The Arthur Roger Gallery is pleased to present Inside Outside, an exhibition of work by Troy Dugas. The exhibition will be on view at Arthur Roger@434, located at 434 Julia Street, beginning on July 11. The gallery will host opening receptions every Saturday in August during the day in conjunction with White Linen Light.
Troy Dugas is renowned for his meticulously created mandala-like compositions. In this recent body of work, the artist unveils a technique that he has been perfecting for the last three years. Inside Outline, the artist’s sixth exhibition at the gallery consists of colleges created from painted and block-printed papers. Motifs and shapes are printed in a repeating fashion combined with layered painting techniques to create all-over patterns that are shredded into small strips. The same forms are carefully printed row by row creating hundreds of recognizable, individual forms that are carefully cut out. Together strips and shapes are arranged using repetition and intuition guided by original designs that explore the infinite possibilities of radial form, symmetry, and pattern.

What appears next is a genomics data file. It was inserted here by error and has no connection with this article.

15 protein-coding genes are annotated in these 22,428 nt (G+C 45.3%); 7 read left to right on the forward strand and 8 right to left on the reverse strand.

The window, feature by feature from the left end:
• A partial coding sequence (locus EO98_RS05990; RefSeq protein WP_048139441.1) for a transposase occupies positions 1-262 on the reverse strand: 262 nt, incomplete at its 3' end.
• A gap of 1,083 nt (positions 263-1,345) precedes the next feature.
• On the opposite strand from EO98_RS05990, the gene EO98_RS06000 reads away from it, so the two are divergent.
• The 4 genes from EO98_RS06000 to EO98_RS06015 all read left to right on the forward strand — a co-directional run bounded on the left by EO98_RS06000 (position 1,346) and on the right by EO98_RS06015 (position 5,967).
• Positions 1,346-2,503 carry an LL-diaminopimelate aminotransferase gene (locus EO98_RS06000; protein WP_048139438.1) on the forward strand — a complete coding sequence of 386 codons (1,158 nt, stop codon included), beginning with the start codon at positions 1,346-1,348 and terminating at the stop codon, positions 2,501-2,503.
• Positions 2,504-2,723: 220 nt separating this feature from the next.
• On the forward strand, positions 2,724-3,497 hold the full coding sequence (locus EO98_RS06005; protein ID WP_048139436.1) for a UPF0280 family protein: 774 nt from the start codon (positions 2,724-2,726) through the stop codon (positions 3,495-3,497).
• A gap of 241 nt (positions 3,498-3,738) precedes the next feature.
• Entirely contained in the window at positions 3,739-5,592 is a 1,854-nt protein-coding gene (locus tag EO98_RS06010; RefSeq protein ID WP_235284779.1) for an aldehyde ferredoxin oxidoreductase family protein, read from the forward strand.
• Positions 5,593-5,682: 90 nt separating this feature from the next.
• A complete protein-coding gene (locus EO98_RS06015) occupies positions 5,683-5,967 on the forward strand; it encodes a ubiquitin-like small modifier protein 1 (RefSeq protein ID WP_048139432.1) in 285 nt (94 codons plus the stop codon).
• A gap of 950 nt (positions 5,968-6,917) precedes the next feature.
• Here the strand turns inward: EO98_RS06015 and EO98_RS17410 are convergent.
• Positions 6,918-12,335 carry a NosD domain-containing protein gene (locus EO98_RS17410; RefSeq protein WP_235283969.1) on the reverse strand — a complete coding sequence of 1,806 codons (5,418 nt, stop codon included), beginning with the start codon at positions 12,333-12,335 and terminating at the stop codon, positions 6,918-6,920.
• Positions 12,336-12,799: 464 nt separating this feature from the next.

Cut pieces of recycled papers glued down in layers create vibrating patterns that come together to reveal a unified image or design. Incorporating painting and drawing media in conjunction with the collage material loosens the visual impact of the work allowing moments of vulnerability, exploration, reflection, and refinement. Occasional figurative compositions of men, flowers, or animals create levity in the overall work. They are made using the same collage technique and materials and are elevated to a heightened stylization. They provide a different kind of map that is less assertive and organized and suggest a primitive otherworldliness and pathos.
Cut and shredded product labels were the artist’s primary material for his collages for over 15 years, but for the last several years, he has been creating and accumulating his own painted and block-printed papers to explore the workings of the original designs buried underneath.
For inspiration, Dugas cites the history of textiles like ancient Coptic weaving, outsider art, and indigenous folk art.
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